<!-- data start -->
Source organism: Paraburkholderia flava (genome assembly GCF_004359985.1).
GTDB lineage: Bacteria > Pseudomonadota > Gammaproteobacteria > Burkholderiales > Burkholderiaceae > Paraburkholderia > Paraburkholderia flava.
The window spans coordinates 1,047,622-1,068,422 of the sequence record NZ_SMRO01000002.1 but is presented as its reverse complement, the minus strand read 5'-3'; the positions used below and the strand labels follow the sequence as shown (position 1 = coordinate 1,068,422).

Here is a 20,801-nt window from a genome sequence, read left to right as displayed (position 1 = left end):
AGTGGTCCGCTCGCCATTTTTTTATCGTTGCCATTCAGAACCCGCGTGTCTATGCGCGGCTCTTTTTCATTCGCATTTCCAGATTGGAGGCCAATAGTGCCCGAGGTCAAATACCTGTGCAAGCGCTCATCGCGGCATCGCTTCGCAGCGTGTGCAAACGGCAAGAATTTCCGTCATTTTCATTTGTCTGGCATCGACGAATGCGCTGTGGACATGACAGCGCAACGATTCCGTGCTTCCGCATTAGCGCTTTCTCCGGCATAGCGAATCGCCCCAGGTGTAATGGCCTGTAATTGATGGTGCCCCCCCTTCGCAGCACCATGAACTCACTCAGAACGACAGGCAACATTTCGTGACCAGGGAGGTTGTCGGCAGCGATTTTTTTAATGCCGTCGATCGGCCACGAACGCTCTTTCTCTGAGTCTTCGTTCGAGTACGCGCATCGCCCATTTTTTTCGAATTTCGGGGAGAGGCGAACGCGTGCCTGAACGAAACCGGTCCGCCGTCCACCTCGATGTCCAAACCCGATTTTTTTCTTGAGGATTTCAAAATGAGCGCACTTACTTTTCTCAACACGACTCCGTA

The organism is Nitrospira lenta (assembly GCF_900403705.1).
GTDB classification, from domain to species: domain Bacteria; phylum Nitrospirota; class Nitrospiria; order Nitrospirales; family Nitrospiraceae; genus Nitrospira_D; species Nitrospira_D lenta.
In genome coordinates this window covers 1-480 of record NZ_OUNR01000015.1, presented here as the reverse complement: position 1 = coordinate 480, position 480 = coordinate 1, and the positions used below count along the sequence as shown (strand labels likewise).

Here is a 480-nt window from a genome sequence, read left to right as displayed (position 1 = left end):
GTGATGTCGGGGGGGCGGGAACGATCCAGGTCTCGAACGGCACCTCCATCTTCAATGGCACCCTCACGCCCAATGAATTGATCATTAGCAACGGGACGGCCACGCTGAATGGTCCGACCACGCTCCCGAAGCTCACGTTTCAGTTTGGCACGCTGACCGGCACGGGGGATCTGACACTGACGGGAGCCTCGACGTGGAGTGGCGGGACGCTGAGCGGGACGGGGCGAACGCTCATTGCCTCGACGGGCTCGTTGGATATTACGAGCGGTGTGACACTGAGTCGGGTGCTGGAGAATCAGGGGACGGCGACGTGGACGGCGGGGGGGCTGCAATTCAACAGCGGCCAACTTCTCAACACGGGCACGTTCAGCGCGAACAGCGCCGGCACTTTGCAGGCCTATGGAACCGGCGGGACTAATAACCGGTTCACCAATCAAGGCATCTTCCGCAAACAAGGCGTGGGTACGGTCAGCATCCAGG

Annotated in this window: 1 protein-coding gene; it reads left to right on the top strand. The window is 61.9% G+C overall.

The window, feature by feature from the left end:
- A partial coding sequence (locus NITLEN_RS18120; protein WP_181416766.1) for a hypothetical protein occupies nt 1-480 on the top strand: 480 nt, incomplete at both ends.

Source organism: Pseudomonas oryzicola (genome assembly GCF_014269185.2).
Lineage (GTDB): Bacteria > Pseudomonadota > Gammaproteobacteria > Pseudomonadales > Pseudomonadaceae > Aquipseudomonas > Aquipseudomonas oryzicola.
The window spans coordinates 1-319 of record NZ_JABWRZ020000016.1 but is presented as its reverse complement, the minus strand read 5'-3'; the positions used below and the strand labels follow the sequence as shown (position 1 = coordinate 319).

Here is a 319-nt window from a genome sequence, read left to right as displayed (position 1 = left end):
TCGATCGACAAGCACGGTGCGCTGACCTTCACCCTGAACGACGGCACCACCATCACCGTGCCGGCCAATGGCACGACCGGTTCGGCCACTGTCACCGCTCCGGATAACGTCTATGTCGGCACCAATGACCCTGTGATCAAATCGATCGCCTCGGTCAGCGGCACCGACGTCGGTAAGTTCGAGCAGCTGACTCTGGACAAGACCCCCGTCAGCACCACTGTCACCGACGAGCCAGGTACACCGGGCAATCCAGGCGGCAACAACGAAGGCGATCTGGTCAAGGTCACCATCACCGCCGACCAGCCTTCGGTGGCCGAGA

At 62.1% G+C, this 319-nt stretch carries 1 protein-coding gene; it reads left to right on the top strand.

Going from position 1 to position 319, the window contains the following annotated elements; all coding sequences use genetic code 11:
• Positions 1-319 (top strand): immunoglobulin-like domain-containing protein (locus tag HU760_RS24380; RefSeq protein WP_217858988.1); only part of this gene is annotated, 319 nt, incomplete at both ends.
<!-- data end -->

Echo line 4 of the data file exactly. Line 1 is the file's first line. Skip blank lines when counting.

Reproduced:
Here is a 20,801-nt window from a genome sequence, read left to right as displayed (position 1 = left end):